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UK Airspace To Start Opening Tomorrow (Tuesday)
19 April 2010 @ 19:43

Airspace in Scotland is to reopen from 0700 tomorrow as dust from the Icelandic volcano ceases to affect UK airspace.

 

Sky sources understand airspace in the Midlands will then reopen at 1200 and southern UK at 1800.

Air traffic control company Nats is lifting restrictions restrictions for Scotland and parts of the North of England.

Airspace south to a line between Teesside and Blackpool will also be open.

It's understood that UK airports will then be allowed to conduct operations 24 hours a day until the flight situation returns to normal.

Nats said: "The volcanic eruption has reduced and the volcano is not currently emitting ash to altitudes that will affect the UK.

"Assuming there are no further significant ash emissions, we are now looking at a continuously improving situation.

"This is a dynamic and changing situation and is therefore difficult to forecast beyond 0700 local."

The news will come as an enormous relief to cash-strapped airlines and the estimated 150,000 Britons stranded abroad by the flights ban.

The go-ahead for flights came as airlines pointed to successful test flights through closed airspace as a reason for lifting restrictions.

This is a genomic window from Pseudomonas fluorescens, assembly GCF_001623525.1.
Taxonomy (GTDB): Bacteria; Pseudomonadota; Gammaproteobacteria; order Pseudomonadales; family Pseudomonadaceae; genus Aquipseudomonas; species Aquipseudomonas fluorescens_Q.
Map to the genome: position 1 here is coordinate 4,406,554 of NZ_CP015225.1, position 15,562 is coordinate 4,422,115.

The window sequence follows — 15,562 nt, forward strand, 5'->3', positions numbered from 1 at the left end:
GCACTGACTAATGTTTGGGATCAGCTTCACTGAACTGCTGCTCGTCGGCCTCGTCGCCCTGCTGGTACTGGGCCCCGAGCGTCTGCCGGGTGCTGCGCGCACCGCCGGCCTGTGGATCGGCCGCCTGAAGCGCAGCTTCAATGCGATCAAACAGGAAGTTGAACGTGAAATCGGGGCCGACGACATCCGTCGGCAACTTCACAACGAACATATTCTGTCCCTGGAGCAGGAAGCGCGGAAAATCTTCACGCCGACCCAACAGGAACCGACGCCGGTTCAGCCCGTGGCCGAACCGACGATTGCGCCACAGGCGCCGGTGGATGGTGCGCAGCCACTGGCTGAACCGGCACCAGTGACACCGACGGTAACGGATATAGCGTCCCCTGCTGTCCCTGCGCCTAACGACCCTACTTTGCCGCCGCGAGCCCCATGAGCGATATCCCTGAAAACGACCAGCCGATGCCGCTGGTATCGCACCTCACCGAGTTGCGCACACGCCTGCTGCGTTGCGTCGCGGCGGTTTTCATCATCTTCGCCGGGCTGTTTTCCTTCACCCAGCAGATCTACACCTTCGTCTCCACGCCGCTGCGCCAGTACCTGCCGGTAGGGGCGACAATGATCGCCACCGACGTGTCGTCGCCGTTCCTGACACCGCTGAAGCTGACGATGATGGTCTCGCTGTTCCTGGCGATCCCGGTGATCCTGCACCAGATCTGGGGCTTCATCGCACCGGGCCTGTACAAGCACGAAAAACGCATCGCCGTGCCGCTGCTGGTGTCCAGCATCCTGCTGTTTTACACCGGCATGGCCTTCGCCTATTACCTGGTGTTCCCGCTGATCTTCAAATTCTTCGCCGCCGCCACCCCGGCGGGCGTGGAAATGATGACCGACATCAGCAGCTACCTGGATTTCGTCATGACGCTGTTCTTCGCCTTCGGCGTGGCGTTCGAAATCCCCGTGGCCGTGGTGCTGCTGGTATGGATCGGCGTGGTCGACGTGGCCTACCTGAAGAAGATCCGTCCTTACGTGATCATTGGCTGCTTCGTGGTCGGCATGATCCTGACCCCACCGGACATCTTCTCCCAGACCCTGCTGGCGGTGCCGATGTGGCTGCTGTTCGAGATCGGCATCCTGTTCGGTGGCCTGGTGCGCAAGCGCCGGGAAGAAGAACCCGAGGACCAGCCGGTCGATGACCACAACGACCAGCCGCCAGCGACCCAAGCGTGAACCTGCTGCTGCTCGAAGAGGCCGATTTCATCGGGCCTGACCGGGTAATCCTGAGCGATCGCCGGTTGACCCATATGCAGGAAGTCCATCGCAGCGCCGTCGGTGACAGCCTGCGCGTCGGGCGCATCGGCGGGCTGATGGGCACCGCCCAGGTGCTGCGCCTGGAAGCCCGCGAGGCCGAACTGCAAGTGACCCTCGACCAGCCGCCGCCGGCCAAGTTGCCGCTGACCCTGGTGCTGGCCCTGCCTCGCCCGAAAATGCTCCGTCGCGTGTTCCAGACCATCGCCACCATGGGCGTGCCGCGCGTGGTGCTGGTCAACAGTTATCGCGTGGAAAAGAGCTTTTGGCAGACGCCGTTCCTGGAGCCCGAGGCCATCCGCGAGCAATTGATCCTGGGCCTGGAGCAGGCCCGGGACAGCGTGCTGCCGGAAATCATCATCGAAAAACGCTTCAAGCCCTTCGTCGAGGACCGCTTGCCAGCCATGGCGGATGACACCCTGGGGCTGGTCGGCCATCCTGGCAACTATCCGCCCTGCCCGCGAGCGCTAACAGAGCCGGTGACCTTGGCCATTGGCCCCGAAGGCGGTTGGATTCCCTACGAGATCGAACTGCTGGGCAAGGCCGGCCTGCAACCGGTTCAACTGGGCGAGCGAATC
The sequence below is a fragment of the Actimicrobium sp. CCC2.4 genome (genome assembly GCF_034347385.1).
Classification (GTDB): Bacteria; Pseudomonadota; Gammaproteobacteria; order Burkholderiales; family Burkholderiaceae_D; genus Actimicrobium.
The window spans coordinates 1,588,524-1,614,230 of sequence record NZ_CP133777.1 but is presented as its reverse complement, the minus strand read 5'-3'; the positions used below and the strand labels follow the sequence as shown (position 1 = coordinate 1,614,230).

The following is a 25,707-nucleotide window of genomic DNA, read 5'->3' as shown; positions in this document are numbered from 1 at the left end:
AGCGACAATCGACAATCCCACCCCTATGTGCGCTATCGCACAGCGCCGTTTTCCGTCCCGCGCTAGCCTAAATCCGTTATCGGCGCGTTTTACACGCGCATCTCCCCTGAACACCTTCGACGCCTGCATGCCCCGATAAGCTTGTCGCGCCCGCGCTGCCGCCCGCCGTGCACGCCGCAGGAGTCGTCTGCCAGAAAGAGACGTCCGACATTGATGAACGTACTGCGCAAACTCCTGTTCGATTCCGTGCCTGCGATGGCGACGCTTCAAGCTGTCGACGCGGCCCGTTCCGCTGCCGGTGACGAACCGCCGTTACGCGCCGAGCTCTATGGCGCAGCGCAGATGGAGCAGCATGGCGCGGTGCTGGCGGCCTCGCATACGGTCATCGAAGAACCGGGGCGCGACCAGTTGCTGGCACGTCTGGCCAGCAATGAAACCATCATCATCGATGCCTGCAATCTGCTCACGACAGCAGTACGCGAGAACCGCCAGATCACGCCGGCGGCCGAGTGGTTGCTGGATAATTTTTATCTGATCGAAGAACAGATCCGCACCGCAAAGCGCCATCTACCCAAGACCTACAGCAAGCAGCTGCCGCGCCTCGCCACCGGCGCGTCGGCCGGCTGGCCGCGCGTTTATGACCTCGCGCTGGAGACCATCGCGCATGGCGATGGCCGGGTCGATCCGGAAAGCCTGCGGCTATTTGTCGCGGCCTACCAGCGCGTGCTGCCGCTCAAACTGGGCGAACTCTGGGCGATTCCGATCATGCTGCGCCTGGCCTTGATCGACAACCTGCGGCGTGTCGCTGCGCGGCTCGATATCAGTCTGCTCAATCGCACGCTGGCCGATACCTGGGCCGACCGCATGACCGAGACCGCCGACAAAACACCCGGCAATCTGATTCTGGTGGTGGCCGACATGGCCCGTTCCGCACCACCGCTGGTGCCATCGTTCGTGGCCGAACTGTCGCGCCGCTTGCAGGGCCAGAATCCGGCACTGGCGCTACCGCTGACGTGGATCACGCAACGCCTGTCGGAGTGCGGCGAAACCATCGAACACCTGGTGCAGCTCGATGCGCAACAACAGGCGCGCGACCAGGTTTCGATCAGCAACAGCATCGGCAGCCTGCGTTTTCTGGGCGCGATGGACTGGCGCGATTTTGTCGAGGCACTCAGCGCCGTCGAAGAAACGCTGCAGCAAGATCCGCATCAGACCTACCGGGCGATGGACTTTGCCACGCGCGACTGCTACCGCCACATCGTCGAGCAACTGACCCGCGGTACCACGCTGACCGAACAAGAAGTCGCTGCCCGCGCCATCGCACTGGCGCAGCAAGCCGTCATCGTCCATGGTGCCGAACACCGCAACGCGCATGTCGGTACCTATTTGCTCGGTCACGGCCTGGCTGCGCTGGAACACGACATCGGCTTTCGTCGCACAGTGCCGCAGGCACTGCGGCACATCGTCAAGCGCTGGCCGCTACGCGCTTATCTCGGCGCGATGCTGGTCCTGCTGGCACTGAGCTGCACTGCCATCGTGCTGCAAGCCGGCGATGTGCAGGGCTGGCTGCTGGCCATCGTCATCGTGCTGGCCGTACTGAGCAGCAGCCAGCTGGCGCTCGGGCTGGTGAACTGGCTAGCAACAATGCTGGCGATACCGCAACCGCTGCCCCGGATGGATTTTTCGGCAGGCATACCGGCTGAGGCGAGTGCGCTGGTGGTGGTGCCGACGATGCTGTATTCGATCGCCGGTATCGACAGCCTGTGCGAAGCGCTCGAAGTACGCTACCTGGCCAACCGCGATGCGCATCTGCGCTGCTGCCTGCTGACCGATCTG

The British Air Transport Association that includes airlines British Airways, Flybe, Easyjet and Virgin, has written to the govenment calling on flights to be restarted.

"We remain concerned that the approach taken by NATS has been too sweeping and that key decisions have been taken on very limited empirical data," the letter to Transport Secretary Lord Adonis said.

"While safety of the travelling public must have the highest priority, we urge NATS and the CAA to examine all available data sources and the practice in areas of the world that have greater experience of operating in areas of volcanic activity with a view to allowing a decision to reopen UK airspace and airlines to resume their usual operations."

The letter also called for government compensation for the airlines.

British Airways had carried out a test flight yesterday and said it has provided fresh evidence that blanket airspace restrictions were unnecessary.

The airline's chief executive Willie Walsh yesterday took a two-hour flight at 40,000ft which turned up no sign of damage to the aircraft or its engines.

But the BA findings contradicted information from military sources.

A senior Western diplomat said several Nato F-16 fighter jets that flew through the ash cloud had suffered engine damage, saying glass-like deposits were found inside the planes' engines.

The crisis is estimated to be costing the European aviation industry more than £130m a day.

Source: Sky News



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